Immunotherapy, vascular pathology, and microhemorrhages in transgenic mice.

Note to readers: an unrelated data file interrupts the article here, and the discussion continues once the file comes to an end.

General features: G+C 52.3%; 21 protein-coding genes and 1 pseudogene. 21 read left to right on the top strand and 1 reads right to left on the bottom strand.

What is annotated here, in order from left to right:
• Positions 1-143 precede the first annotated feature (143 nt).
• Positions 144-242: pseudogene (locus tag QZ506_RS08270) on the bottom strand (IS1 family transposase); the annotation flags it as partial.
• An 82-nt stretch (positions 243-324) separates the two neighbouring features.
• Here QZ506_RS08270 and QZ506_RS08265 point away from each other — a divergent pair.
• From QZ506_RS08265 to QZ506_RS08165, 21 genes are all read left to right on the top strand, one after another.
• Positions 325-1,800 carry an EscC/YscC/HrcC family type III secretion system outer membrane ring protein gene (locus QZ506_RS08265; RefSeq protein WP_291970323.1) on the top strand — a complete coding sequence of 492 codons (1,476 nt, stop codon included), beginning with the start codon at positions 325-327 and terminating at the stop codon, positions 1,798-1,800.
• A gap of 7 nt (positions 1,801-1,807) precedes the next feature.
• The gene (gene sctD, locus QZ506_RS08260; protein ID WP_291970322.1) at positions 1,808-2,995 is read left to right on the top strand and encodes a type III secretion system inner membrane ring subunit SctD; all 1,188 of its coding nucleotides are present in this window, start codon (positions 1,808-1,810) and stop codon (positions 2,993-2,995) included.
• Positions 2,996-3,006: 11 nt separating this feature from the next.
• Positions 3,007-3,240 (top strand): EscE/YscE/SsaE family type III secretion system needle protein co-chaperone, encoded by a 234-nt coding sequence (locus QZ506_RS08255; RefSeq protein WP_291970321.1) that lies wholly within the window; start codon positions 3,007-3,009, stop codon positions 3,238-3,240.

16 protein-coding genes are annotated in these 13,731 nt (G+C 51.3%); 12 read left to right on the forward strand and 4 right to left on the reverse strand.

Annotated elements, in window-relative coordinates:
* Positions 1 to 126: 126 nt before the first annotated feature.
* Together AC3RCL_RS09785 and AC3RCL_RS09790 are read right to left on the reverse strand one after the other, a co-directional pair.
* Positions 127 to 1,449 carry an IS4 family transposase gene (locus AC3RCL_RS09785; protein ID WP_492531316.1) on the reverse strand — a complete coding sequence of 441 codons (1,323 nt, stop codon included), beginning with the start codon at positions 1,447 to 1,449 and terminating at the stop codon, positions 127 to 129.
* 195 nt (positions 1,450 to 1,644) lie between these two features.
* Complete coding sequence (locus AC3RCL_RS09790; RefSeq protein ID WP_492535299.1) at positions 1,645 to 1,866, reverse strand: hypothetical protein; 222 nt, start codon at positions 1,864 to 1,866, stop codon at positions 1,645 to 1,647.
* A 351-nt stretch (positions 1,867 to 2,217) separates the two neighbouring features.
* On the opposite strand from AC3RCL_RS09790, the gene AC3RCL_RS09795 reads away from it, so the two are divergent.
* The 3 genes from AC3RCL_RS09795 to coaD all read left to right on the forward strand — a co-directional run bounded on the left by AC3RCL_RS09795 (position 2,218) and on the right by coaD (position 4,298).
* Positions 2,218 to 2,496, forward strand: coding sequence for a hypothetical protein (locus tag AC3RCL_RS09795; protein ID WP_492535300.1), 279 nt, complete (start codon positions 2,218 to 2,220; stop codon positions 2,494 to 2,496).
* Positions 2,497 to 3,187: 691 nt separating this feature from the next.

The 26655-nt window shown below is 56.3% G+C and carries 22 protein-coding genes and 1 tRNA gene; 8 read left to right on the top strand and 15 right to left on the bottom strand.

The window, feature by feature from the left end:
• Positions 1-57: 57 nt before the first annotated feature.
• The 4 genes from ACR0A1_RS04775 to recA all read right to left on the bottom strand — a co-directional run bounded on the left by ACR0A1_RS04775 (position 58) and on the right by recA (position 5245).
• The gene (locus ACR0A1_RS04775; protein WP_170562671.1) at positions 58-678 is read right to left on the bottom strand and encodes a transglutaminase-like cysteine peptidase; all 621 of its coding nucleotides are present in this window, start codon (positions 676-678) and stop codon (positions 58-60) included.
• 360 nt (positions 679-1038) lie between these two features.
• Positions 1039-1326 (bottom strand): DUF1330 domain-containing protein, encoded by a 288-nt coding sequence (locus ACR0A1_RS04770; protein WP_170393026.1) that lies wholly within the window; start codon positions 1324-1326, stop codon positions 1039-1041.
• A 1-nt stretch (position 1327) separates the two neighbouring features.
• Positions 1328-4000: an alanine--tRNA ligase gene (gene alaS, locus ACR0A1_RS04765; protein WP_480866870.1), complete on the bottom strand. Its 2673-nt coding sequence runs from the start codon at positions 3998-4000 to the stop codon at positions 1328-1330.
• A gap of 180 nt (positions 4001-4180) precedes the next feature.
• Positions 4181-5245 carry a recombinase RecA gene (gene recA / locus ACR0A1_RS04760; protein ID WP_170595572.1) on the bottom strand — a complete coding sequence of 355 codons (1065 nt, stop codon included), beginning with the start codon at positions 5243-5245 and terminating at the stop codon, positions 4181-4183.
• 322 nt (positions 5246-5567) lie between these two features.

Alzheimer's disease (AD) is a progressive, neurodegenerative disorder that results in severe cognitive decline. Amyloid plaques are a principal pathology found in AD and are composed of aggregated amyloid-beta (Abeta) peptides. According to the amyloid hypothesis, Abeta peptides initiate the other pathologies characteristic for AD including cognitive deficits. Immunotherapy against Abeta is a potential therapeutic for the treatment of humans with AD. While anti-Abeta immunotherapy has been shown to reduce amyloid burden in both mouse models and in humans, immunotherapy also exacerbates vascular pathologies. Cerebral amyloid angiopathy (CAA), that is, the accumulation of amyloid in the cerebrovasculature, is increased with immunotherapy in humans with AD and in mouse models of amyloid deposition. CAA persists in the brains of clinical trial patients that show removal of parenchymal amyloid. Mouse model studies also show that immunotherapy results in multiple small bleeds in the brain, termed microhemorrhages. The neurovascular unit is a term used to describe the cerebrovasculature and its associated cells-astrocytes, neurons, pericytes and microglia. CAA affects brain perfusion and there is now evidence that the neurovascular unit is affected in AD when CAA is present. Understanding the type of damage to the neurovascular unit caused by CAA in AD and the underlying cause of microhemorrhage after immunotherapy is essential to the success of therapeutic vaccines as a treatment for AD.
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